That latter possibility forms the core of Divergent, a young adult film starring Shailene Woodley and based on a popular dystopian trilogy by Veronica Roth. The story—a blander, declawed version of the Hunger Games—isn’t going to set anybody’s world on fire. That said, I’ve read the whole series and expect to see all the movies. This is not because they are actually good, but because I’ve yet to encounter another story that engages so directly with the idea of a young woman who teaches herself courage.

Divergent is set in a bombed-out future version of Chicago that’s walled off from all that lies beyond city limits. Society is divided into six factions, according to the quality most prized by each. The Erudite are smarties in lab coats, while people in Candor are honest enough to tell them that lab coats are really unflattering. Abnegation members practice the art of selflessness; Amity types are peace-loving hippies. And then there’s Dauntless—a group of people who pride themselves on being brave, and will do pretty much whatever dumb thing to prove their mettle.

Violently Inclined: On TV’s Obsession with White Male Violence

In race, Television, violence on August 7, 2014 at 1:20 pm

Phoebe B.

It turns out the more televised violence you watch, the more fear of crime you develop—even if that fear is not specific to your life, family, neighborhood. Recently, the Annenberg School (USC) released the results of a study on TV violence. The study, as reported by Deadline Hollywood, “confirm[s] the effects of TV on people’s fear, but do not support the idea that people think there is actually more crime in their neighborhood.”

The study’s release was perfectly timed with Emily Nussbaum’s wonderful essay on FX’s television adaptation of Fargo. “How good does a violent drama need to be to make the pain of watching worth it?” Nussbam asks. She concludes, ultimately, that Fargo is not quite good enough to endure the violence it showcases. In a TV landscape where depictions of violence are replicating like zombies on The Walking Dead, Nussbaum’s question and the Annenberg study results are particularly pressing.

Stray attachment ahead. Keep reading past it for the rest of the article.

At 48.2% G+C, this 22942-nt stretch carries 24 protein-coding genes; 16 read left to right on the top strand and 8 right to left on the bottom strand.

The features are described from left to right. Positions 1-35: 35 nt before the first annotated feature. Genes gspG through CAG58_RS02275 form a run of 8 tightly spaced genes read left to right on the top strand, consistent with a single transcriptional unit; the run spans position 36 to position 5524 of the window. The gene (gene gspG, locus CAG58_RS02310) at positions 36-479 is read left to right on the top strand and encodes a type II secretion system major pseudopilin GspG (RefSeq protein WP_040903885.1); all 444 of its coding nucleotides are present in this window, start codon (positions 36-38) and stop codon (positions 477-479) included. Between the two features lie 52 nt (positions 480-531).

The problem is not, though, just the prevalence of violence on TV. Rather, it is the kinds of violence and victimhood that are emphasized: programming revels in white male violence, exploring it in excruciating detail, while other forms of violence and their consequences are dismissed or ignored. I wonder, not about the cause and effect of violent white male TV depictions, but rather about the culture revealed in contemporary violent shows and in our fascination with fantasies of white masculinist violence propped up, too often, by both the protection and murder of white women.

It is not, then, simply that viewers experience increased levels of fear, but the ways in which that fear is framed, narrated, and told is of particular importance. The first time I remember the effect of violent media narratives was during the child abduction scare of the 1990s, initiated at least where I lived by the gruesome disappearance and murder of Polly Klaas.

Klaas’ abduction out of her Bay Area bedroom window and subsequent murder made national headlines and evoked terror in then-pre-teen me. Her abduction incited a media circus and a nationwide hunt; ultimately, her murder played a role in the passing of California’s controversial three-strikes law.

The media narrative surrounding Klaas’ abduction drew on age-old scripts of the white “Dead Girl,” whose murder usually both incites a narrative and serves as the justification for violence. The dead girl plot is not, however, inherently a bad thing, Sady Doyle suggests, because when the dead girls talk back, when they are allowed their own voice, they become complex and active characters rather than ghostly projections of male fantasy.